What should I consider when terminating a contract?
Unfortunately, like most legal matters, there are numerous things to consider. However, to give you a basic idea, you firstly need to consider whether the contract was actually breached. Contracts are for the most part written down, but they can alter over time according to the surrounding circumstances and each parties conduct.
For you to terminate the contract and avoid being in breach of it yourself, you will need to be on solid legal ground and in a position to show that there has been a “fundamental breach,” a term which cannot be defined by the seemingly plain English used.
You should also consider gathering all the relevant evidence, which, if possible, should include hard evidence of the fundamental breach. Things that are properly written down, documented and organised will undoubtedly help.
If you terminate the contract without good reason
It is possible that you will have to pay a sum of money to the supplier upon termination of the contract and this sum may be determined by the contract itself or by the type of breach of contract.
You might also want to consider the non-legal consequences of termination. If you terminate the contract, will you easily and quickly be able to replace the contracted workers and get the same results? Do your investors and shareholders have a long lasting relationship with the supplier such that you may damage investor relations? Before hastily jumping in, it might pay to fully consider your options and weigh up the best decision.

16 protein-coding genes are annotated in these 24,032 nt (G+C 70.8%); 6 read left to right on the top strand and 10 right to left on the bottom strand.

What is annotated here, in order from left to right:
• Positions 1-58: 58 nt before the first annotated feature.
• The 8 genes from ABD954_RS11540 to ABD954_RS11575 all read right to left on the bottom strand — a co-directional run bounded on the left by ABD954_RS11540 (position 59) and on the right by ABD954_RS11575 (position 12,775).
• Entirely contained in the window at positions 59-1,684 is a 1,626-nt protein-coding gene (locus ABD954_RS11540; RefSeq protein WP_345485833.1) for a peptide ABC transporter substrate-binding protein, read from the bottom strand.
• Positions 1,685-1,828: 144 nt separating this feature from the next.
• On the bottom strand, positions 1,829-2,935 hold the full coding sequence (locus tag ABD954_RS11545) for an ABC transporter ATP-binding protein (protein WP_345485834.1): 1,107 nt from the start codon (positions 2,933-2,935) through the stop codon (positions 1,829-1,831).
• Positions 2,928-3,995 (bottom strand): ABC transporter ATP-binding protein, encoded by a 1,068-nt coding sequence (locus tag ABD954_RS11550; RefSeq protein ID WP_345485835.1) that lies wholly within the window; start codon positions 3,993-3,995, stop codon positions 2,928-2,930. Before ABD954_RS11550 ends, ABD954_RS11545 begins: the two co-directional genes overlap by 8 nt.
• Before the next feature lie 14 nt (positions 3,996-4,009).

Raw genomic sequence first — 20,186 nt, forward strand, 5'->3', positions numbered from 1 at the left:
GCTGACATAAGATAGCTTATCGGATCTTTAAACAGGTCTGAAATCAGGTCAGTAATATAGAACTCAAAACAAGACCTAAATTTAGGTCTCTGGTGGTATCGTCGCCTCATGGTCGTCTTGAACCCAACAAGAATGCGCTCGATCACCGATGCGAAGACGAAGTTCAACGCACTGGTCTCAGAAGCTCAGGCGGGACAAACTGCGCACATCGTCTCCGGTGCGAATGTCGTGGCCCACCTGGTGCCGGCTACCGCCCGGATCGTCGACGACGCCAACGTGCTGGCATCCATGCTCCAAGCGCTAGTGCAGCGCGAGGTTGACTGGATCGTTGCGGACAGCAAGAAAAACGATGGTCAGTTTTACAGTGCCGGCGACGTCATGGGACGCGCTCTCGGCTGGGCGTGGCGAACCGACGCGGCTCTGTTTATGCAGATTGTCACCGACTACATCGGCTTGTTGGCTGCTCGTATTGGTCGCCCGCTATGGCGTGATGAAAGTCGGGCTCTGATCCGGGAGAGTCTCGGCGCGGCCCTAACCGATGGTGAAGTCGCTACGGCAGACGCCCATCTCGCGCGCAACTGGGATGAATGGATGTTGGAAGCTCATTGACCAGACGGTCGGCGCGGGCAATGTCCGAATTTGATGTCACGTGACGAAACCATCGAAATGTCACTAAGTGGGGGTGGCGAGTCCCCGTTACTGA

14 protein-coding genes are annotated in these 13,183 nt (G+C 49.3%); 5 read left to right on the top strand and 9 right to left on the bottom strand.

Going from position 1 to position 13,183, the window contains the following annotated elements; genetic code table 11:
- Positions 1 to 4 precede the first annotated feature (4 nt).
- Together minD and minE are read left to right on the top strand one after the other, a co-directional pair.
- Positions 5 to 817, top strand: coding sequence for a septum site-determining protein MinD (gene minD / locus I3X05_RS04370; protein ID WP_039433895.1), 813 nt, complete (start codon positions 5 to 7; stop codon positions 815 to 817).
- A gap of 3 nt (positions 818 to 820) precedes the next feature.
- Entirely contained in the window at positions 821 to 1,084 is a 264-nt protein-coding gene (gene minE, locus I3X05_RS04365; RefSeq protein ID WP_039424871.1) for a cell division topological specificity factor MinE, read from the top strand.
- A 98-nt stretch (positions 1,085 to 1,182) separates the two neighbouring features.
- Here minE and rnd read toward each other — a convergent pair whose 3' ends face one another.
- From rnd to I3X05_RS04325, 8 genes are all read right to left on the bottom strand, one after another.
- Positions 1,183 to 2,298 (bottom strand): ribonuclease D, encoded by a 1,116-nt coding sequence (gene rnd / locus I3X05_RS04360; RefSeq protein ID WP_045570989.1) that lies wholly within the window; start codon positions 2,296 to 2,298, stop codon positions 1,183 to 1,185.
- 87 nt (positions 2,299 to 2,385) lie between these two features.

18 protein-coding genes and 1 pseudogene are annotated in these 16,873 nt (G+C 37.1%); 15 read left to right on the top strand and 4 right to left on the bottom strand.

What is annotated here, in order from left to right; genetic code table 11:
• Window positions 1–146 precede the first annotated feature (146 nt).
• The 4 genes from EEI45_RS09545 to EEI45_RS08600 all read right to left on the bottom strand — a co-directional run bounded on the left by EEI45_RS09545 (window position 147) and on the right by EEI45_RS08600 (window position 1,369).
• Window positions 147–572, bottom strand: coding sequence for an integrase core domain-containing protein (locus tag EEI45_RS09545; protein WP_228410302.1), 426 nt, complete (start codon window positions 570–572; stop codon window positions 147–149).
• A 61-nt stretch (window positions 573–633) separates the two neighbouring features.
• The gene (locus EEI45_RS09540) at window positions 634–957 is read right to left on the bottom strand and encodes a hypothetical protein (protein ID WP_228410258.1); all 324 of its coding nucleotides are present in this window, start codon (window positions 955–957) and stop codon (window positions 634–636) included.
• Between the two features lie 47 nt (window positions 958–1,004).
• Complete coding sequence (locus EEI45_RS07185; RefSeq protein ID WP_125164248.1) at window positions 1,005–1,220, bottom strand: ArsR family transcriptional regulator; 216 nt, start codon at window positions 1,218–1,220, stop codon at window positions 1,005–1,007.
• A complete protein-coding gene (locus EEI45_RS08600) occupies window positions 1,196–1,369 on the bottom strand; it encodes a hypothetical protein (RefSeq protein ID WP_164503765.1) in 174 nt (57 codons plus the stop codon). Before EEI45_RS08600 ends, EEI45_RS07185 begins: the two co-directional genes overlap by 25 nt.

What’s a fundamental breach?
There is a fundamental breach of a contract where the breach goes to the very core and essence of the contract. For example, if you contracted someone to build you a house and they didn’t, that would quite clearly go to the core and essence of the contract.
On the other hand, if the contractor used fittings in some part of the house that are not the same as those agreed on in the contract, this breach might only be treated as a breach of a particular term, rather than a fundamental breach of the contract. The type of breach and it’s legal consequences is not always easily determined by the layperson and you should seek legal advice to determine exactly where you stand, because there are different rights associated with different types of breach of contract.
The contract has been breached. What about notice?
You might have already established your right to terminate the contract. However, you right to do so is subject to notice requirements either contained in the contract (as is usually the case) or the requirements set down by the law. If you fail to consider the notice requirements that have been agreed upon, you might have to delay the effective date of termination or might lose your right to terminate altogether. You clearly need to get this part right.